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Alan Baker, ed., Palestinian Manipulation of the International Community

Filed under: Palestinians, World Jewry
Publication: Jewish Political Studies Review

Jewish Political Studies Review
Volume 26, Numbers 1–2

Alan Baker, ed., Palestinian Manipulation of the International Community, Jerusalem: Jerusalem Center for Public Affairs, 2014, 169 pp.

The major focus of this collection of essays is the relentless Palestinian effort to isolate and discredit Israel internationally and the ensuing complicity of NGOs, journalists, UN officials, religious leaders, and politicians in Europe, North America, and elsewhere. These sober, well-reasoned and carefully documented essays are written by scholars and journalists with varying types of expertise. The volume contains a helpful introductory overview by Israel’s former ambassador to Canada, Alan Baker, an expert in international law. Six of the essays are by jurists and lawyers (Robbie Sabel, Rephael Ben-Ari, Hillel Neuer, Eugene Kontorovich, Phillipe Assouline), several of whom are specialists in the same field. In fact, some of the articles offer cogent and well-informed rebuttals of the accusation of Israel’s violations of international law, such as: the settlements in the West Bank violate the Fourth Geneva Convention; the security barrier violates international law; various Israeli military actions, e.g. against Hamas in Gaza or against the “Gaza flotillas,” violate the law of armed international conflict; Israel deserves to be prosecuted before the International Criminal Court, etc.

The book also demonstrates that many aspects of the global Palestinian campaign against Israel directly oppose efforts to end the Israel-Palestinian conflict peacefully along the lines of the “two-state solution,” to which the PLO ostensibly has been committed for over a decade. For example, in his essay on UNRWA, the UN agency devoted to supporting the Palestinian “refugees,” Dr. Rephael Ben-Ari documents the systematic efforts by the Palestinian staff of UNRWA (some of whom are members of Hamas) to inculcate in young Palestinians the conviction that they can and rightfully should return to their ancestors’ homes in Israel, if need be, by force. According to Ben-Ari, in 1982, UNRWA decided to expand the definition of “Palestinian refugee” to include not only those who fled Israel in 1948 but their offspring in perpetuity, thus sharply increasing the number of “refugees” from about 700,000 to five million and ensuring exponential growth in their numbers in the future. Insisting on the so-called “right of return” for so many millions is a deal-breaker for any Israeli government. The indoctrination of generations of children at UNRWA schools and summer camps, however, makes it nearly impossible for any Palestinian leader to relinquish this “right” definitively as part of a peace treaty. The UN also merits justified criticism in an essay by Hillel Neuer that focuses upon such UN organizations as the Human Rights Council, WHO, ILO, and UNESCO. Furthermore, Dore Gold contributes a critique of the infamous Goldstone Report to the UN Human Rights Council.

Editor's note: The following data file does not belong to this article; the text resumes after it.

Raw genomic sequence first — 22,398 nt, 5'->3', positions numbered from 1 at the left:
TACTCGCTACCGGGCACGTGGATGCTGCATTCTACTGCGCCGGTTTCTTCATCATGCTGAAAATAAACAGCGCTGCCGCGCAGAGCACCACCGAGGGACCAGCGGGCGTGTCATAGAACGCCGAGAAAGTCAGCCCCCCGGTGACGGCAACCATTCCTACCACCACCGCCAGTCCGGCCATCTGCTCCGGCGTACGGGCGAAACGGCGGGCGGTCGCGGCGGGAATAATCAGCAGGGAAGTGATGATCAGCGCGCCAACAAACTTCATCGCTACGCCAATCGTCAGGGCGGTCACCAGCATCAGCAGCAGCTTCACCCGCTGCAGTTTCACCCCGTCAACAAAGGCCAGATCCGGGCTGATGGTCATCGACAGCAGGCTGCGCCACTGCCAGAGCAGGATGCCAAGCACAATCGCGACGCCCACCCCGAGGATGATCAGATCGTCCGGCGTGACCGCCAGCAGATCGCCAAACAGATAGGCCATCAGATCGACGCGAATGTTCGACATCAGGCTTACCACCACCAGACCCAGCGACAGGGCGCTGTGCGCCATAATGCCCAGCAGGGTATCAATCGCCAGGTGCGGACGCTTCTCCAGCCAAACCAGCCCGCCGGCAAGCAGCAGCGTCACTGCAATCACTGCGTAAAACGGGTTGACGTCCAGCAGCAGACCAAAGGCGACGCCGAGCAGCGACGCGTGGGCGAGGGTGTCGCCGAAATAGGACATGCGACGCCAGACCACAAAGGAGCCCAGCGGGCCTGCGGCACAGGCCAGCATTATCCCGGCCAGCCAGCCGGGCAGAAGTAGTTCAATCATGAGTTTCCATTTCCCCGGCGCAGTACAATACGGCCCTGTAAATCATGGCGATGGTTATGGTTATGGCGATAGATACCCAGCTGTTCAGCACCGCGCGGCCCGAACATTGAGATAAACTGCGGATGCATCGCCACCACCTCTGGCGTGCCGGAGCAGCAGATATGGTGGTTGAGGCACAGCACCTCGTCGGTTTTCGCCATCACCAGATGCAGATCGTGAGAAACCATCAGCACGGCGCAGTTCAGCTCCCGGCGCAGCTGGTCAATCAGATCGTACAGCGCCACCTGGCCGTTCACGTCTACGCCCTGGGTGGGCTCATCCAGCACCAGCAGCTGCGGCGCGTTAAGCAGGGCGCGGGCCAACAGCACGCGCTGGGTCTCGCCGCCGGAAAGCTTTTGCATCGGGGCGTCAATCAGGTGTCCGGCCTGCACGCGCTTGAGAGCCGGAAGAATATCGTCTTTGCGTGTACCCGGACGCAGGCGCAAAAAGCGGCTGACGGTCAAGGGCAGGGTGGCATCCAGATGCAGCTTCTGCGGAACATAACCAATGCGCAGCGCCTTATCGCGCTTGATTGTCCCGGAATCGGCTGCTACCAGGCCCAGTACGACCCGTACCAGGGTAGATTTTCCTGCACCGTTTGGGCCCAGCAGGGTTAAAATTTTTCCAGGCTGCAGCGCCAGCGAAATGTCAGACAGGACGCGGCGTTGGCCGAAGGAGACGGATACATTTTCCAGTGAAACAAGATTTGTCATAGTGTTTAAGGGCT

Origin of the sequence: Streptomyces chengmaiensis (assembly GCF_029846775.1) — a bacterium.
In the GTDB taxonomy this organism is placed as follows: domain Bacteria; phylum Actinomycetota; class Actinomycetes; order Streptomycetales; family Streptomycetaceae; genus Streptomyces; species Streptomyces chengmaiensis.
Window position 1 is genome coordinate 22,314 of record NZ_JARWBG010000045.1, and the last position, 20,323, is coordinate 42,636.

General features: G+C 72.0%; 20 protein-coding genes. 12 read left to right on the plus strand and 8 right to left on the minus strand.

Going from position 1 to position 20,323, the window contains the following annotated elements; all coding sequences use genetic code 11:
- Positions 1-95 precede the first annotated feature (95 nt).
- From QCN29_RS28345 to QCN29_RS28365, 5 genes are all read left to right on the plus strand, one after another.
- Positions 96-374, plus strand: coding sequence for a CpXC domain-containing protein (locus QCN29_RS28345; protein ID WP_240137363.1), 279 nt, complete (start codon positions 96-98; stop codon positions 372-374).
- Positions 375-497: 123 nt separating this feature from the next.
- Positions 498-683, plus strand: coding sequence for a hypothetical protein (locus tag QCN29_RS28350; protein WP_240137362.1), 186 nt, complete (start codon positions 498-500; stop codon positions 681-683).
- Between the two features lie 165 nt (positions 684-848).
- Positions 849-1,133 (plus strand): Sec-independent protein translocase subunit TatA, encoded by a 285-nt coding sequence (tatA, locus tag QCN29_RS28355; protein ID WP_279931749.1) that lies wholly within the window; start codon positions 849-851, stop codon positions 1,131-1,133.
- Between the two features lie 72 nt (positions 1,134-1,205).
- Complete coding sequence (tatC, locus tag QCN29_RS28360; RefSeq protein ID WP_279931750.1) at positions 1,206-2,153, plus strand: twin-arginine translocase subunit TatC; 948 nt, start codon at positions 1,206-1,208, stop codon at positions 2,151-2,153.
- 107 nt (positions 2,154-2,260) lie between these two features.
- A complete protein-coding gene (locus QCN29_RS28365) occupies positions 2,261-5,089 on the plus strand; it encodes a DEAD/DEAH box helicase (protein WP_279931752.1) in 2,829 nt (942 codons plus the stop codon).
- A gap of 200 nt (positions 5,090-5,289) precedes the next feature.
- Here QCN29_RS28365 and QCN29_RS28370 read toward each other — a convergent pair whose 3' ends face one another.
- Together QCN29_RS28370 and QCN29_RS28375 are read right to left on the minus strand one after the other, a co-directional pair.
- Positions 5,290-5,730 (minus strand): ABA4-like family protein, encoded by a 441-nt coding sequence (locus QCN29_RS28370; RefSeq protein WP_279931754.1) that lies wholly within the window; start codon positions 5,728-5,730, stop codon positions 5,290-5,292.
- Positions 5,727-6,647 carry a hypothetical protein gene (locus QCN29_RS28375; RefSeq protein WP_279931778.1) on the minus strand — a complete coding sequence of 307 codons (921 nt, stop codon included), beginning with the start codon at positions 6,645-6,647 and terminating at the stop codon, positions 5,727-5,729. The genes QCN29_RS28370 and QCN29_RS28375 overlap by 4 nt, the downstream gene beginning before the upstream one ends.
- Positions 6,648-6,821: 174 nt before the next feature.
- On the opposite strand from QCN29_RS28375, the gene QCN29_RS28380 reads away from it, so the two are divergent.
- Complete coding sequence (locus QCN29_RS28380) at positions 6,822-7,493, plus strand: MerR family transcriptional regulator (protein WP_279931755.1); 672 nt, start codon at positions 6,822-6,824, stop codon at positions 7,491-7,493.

Two essays discuss the issue of religion. The liberal Turkish Muslim Sinem Tezyapar makes some refreshingly honest statements about the state of public opinion in the Muslim world, writing that in the Arab-Israeli conflict, the “core problem is not about land or the situation of the Palestinians but rather hatred of Jews in general” (99). She then proceeds to give her own version of Islam, highlighting aspects of Islam that support peaceful coexistence and tolerance toward non-Muslims, especially Jews. One may argue with her reading of Islamic history and doctrine and with her failure to acknowledge the deep roots of antisemitism in the Islamic tradition more fully. Her article, however, includes impressive statements such as: “As Muslims, we bear a special obligation to confront the antisemitism that has infected the Muslim world” (121). The article entitled “Palestinian Christian Abuse of Christian Organizations in the West” by Dexter Van Zile attacks the dishonesty of anti-Israeli Christian Arab activists, who falsely depict harmonious relations between Christians and Muslims in the region, downplay the significance of Islamic anti-Semitism, unfairly blame Zionists for creating all the obstacles to peace and resurrect Christian supersessionist doctrines toward Judaism. According to Van Zile, “whether they mean to be or not, this community of Christians has become an effective group of apologists for Islamist imperialism in the Middle East” (128). A careful reader may find a connection between Van Zile’s essay and that by Philippe Assouline, which focuses upon Palestinian abuses of the press. Assouline documents the pervasive lack of freedom of speech and of the press in both the West Bank and Gaza, which could explain why Christians there dare not speak up about how they are treated by Muslims (163–4).

In conclusion, the essays in this volume shed light on aspects of the Israel-Palestinian conflict that often are ignored or misunderstood by academics and journalists.